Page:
My daughter, Sophia, was a “good” baby. I didn’t think so at the time. I remember feeling tired and overwhelmed. She struggled to latch on and breastfeeding was a constant challenge. My hormones were crazy and I felt the “baby blues” pretty badly for the first two or three weeks of her life. I remember wondering how people survive those first few months when it feels like nothing will ever be “normal” again. And then, of course, it is. Five years later, when I found out I was going to do it all again, I felt prepared. I knew it was hard, but it was doable. I had survived life with a newborn once, I could do it again.
I tried to sleep as much as I could leading up to D-Day. Sure, I was uncomfortable, but I understood that this was as good as it was going to get for a while. I took baths, went to bed early, and spent as much time with Sophia as possible, cherishing our last few weeks together without her little brother attached to my hip (or boob, because let’s face it, breastfeeding is life for the first few months.)
I had a perfect delivery. I labored on the birthing ball, in the shower, on the bed. I had a doctor who supported my birth plan and was very patient. There were no complications. It was the polar opposite of the chaotic scene that had taken place in the very same hospital six year before when my daughter was born – but that’s a story for another day.
Right away, Reece was very alert. He watched everyone very intently. He didn’t sleep all day at the hospital like “most” babies. People even commented on how awake and alert he was. He was a champ when it came to breastfeeding. It happened so naturally and organically without any struggle. What a good baby.
Those first few nights in the hospital were tough. But. I could tell that once we got home and started our routine everything would fall into place.
Our first night home was OK… Exhausting, but OK. The second night was a little harder. The third night was… impossible. By then the exhaustion had reached a critical level. Reece didn’t sleep unless he was held. No, not just held, held in my arms, swaddled, while I bounced on a medicine ball and shushed loudly in his ear. If he wasn’t breastfeeding or being bounced on that ball, he was crying, screaming.
Certain he was in some kind of pain, we mentioned it to the pediatrician. Reflux perhaps? We started meds – they didn’t help. Colic then? You just have to wait that out. Well we couldn’t. By two months, I’d had it. We tried gripe water, probiotics, gas drops… I changed my diet completely, eliminating dairy, soy, and grains. It helped a little. Now, Reece only cried from about 4:30 to 12:30 or 1. It was like clockwork.
So I started to head it off. At 4:00, I swaddled him and took my place on the ball. Bouncing and shushing loudly occurred until about 6:30 or so. By then my butt was completely asleep and I took him upstairs to his room to breastfeed him and shush loudly in his ear while I rocked him in his rocking chair. Breastfeed, rock, shush, repeat… Around 12:30 or so he would finally get exhausted and fall asleep. By 2:00 he was in deep enough sleep that I could dream feed him and put him down his bed. He might sleep for two hours before I had to get up and do it all again, but I needed those two hours. I was afraid I would fall asleep in the rocking chair and drop him.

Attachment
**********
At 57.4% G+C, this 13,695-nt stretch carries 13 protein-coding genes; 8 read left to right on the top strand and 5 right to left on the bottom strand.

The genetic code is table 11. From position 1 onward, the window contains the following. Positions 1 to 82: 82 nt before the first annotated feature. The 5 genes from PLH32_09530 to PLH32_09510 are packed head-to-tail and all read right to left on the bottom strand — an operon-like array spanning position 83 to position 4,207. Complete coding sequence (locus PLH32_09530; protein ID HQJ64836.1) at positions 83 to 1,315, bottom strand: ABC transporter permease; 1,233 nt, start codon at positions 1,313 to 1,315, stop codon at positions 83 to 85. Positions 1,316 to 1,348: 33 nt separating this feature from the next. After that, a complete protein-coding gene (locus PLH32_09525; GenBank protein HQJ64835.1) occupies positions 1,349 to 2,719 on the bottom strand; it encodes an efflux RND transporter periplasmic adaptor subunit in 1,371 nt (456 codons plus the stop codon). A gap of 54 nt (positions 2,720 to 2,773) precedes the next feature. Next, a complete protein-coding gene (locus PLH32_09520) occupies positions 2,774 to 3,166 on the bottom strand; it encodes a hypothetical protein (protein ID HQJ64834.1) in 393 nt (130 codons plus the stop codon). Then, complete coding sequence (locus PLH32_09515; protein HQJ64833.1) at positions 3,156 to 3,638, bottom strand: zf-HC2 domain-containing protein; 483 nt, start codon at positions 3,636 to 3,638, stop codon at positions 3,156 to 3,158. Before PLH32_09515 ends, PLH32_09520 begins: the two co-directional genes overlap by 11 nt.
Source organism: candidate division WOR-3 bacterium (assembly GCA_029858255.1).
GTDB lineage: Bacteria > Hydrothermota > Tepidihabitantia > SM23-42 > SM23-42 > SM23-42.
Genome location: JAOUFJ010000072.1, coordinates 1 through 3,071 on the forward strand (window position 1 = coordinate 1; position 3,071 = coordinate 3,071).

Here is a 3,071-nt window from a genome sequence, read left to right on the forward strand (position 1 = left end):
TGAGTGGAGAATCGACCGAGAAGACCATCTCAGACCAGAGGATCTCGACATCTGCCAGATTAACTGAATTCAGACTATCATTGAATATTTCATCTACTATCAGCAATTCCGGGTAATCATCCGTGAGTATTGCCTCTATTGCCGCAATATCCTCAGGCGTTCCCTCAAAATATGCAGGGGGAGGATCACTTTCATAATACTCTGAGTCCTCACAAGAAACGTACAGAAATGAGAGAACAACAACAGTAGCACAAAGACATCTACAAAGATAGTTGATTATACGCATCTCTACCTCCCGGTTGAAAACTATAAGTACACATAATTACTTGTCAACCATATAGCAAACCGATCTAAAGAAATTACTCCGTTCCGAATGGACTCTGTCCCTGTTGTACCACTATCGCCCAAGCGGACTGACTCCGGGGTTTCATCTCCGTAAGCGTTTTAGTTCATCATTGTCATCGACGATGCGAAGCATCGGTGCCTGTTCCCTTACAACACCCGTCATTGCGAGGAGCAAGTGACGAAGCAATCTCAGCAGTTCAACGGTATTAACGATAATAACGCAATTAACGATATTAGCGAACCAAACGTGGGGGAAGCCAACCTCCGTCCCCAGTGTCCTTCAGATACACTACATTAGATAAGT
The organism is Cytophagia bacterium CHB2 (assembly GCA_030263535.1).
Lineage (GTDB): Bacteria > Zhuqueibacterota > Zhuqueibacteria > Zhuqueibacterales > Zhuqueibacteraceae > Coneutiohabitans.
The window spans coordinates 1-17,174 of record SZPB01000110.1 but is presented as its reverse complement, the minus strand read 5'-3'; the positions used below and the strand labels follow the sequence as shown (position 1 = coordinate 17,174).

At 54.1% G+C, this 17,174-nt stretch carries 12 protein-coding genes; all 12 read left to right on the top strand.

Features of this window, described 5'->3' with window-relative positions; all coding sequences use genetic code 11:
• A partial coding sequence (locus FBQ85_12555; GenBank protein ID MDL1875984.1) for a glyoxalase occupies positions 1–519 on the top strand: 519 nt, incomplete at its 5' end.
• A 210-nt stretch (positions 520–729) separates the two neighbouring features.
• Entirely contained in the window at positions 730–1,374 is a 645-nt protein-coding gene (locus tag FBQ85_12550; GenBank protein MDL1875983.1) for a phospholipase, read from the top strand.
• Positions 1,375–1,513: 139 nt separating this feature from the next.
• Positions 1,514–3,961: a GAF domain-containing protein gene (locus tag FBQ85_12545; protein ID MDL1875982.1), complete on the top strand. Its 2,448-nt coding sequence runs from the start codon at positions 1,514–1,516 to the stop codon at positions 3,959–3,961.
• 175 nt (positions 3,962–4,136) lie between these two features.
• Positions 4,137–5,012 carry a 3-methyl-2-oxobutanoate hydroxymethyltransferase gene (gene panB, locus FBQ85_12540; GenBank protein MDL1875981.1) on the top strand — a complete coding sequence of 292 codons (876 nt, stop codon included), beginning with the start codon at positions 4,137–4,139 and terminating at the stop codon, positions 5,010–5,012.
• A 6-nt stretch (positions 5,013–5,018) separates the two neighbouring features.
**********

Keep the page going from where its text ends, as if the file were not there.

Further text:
I remember talking to my friends or hearing about family members’ babies who were sleeping through the night. They didn’t cry for eight hours every day. They didn’t require a six hour bedtime routine. What was I doing wrong?
Reece is what our pediatrician called a “high needs baby” and boy, was he ever. Looking back, I really can’t understand how we survived, but we did. For six, long months, this was our routine. And then one day, it just stopped. It was like a switch had been flipped. Then, life got a whole lot easier.
If you’re in the throes of this, you are not alone! You’re not doing anything wrong, and it really will not last forever. In the meantime, here are some things that helped us survive life with a high needs baby.
- The Happiest Baby on the Block – The Five S’s were game changers. I learned that this doesn’t necessarily mean all five at once, although that works for many babies. For Reece, this was the swaddle, shush, and bounce (rather than swing). Try different combinations until you find out what works for you baby.
- Stick to the Routine – It may not feel like it’s helping, but I truly think it did. If it didn’t help Reece, it made me feel like my life wasn’t out of control.
- Ask for Help – From your spouse or your friends. Take care of yourself, take a break when you need one. A good cry in shower is OK too.
- Stop Comparing Your Baby! – There is nothing wrong with your baby. There is nothing wrong with your parenting. THERE IS NOTHING WRONG WITH YOU! Some babies are high needs babies. Recognize that your child has needs and respond to them as best you can.
Today Reece is a happy, healthy, and extremely intelligent two year old who speaks in full sentences and communicates well. He is… spirited… to say the least. He is strong-willed and a perfectionist. Still, sometimes, certain personality traits come out that remind me of our first six months together. It was all worth it.